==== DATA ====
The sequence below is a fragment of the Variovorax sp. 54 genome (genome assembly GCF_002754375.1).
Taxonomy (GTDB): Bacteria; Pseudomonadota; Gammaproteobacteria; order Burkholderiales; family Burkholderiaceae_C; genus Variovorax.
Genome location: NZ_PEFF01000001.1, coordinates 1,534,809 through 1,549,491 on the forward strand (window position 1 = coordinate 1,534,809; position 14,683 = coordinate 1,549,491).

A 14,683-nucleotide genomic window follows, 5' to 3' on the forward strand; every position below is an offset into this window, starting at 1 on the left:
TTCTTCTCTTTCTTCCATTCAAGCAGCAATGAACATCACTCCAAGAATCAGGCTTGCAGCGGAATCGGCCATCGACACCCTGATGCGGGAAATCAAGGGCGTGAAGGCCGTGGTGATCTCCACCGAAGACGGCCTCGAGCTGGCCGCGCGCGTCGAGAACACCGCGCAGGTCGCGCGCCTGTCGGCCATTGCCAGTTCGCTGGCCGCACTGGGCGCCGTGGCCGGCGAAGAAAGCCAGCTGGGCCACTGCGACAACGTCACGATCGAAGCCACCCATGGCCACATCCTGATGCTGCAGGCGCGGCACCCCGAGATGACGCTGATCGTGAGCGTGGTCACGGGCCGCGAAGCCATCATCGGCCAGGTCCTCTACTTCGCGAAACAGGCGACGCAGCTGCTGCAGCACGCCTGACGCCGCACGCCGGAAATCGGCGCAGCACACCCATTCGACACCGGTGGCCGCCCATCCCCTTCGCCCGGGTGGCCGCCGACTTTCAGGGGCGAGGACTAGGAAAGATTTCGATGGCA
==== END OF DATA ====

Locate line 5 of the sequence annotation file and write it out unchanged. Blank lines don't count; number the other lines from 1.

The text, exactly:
TTCTTCTCTTTCTTCCATTCAAGCAGCAATGAACATCACTCCAAGAATCAGGCTTGCAGCGGAATCGGCCATCGACACCCTGATGCGGGAAATCAAGGGCGTGAAGGCCGTGGTGATCTCCACCGAAGACGGCCTCGAGCTGGCCGCGCGCGTCGAGAACACCGCGCAGGTCGCGCGCCTGTCGGCCATTGCCAGTTCGCTGGCCGCACTGGGCGCCGTGGCCGGCGAAGAAAGCCAGCTGGGCCACTGCGACAACGTCACGATCGAAGCCACCCATGGCCACATCCTGATGCTGCAGGCGCGGCACCCCGAGATGACGCTGATCGTGAGCGTGGTCACGGGCCGCGAAGCCATCATCGGCCAGGTCCTCTACTTCGCGAAACAGGCGACGCAGCTGCTGCAGCACGCCTGACGCCGCACGCCGGAAATCGGCGCAGCACACCCATTCGACACCGGTGGCCGCCCATCCCCTTCGCCCGGGTGGCCGCCGACTTTCAGGGGCGAGGACTAGGAAAGATTTCGATGGCA